Sunday, September 15, 2013


Mouthwatering Montreal Montreal restaurants



Their webpage (not as yet finished):
1765 St Denis St, Montreal, QC H2X 3K4    Telephone:  (514) 419-1986

Price Range:  ~$20-30 per person including one drink, meal, tax, and tip

En Cachette Speakeasy on Urbanspoon

On the approach...

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Past the sign, and on the way down into the speakeasy...
And the burger to KILL for!

Speakeasies have come a pretty long way. Historically, this was a type of bar that illegally sold alcohol during Prohibition. No matter  how many speakeasies were raided by cops, these bars were simply too profitable for their owners to shut down. So, what does this say about human nature? Basically, nothing is going to stop us from having our fun :). Okay. Pseudo-sociologically-valid commentary is now out of my system.

Speakeasies are now (obviously) perfectly legal, and are now fairly synonymous with retro-style, swanky places. And that's pretty much what we have with the En Cachette Speakeasy on St-Denis Street:  Swanky bar, swanky food, and swanky drinks. Now, I have to say, En Cachette is pretty accurately named - it is VERY well hidden. The first time I went was to meet up with ten people, and we ALL walked past the place by accident. But, as we discovered, En Cachette is well worth finding! They have interesting, flavorful drinks and even more flavorful food.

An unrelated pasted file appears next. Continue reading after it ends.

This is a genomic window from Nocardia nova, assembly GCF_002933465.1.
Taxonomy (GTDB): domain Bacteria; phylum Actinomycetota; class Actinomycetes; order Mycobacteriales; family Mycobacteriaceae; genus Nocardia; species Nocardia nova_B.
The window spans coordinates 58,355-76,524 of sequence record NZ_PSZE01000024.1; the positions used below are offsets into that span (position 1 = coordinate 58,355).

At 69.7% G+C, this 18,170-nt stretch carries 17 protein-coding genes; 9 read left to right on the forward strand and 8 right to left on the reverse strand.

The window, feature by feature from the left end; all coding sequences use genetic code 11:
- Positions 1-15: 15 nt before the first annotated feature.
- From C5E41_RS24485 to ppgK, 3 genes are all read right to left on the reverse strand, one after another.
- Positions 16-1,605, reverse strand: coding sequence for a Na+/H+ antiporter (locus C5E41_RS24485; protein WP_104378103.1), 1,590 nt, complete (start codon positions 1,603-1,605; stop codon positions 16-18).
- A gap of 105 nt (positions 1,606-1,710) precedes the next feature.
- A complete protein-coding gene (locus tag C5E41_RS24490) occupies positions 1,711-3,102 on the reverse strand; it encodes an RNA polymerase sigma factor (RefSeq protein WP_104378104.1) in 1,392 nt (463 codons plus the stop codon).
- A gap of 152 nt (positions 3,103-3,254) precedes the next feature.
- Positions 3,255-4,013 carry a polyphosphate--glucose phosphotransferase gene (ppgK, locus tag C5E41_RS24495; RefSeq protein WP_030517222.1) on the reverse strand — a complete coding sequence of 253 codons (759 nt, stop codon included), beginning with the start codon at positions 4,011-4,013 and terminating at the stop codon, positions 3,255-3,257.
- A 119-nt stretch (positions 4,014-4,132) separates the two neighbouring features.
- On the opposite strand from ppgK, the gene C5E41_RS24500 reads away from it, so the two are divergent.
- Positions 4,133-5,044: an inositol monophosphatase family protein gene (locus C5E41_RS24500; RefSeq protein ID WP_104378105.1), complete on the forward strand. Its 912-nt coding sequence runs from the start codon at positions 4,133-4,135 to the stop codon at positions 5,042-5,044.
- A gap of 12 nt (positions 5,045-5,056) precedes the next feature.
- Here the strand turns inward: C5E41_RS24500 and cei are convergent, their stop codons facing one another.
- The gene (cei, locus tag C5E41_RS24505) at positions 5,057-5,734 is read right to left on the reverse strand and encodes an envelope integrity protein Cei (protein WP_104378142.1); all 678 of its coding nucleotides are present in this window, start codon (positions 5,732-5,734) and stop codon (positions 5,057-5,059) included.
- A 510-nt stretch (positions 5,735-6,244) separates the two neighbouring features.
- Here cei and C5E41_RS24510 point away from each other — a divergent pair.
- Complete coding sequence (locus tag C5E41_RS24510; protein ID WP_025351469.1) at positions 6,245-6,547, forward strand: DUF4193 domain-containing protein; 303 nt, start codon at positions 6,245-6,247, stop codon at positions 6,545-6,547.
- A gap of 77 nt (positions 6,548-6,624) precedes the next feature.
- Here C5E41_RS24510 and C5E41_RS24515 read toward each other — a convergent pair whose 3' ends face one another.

Let's start with the drinks. First up, we have their apparently most popular cocktail, the Hendrick's Cucumber Cooler ($12). It's made from a combination of Hendrick's gin, sugar, cucumber, mint leaves, and lemon juice:

I'd never thought to add cucumber to a drink...

It was a pretty sparkly drink, with the flavors subtly mixing together. Altogether, it was mildly minty, mildly bitter, and mildly tart. Also, it was quite refreshing!

This is their Blue Velvet ($9). This is a cocktail of vodka, pineapple juice, midora (what is that?), and curacao blue (what is this?) (yeah, I take stuff into my body without really knowing what it may be sometimes. Probably not the best of ideas...):

Basically, this drink tasted like liquid candy. Very, very, VERY alcoholic candy (you WILL taste the vodka!). I'd have it again!

Here's a pitcher of sangria (I think it cost $17 - sorry, too much to keep track of that day):

It was STRONG, both in flavor and in alcohol. Most sangrias (that aren't homemade) don't have such strong hints of alcohol to them, but at En Cachette, the sangria both tasted and felt good and powerful.

And finally, by comparison, their Sangrita ($9). The sangrita is made of tequila, lime juice, tomato juice, tabasco, and orange juice. The drink is served with the tequila on the side - you pour it in yourself: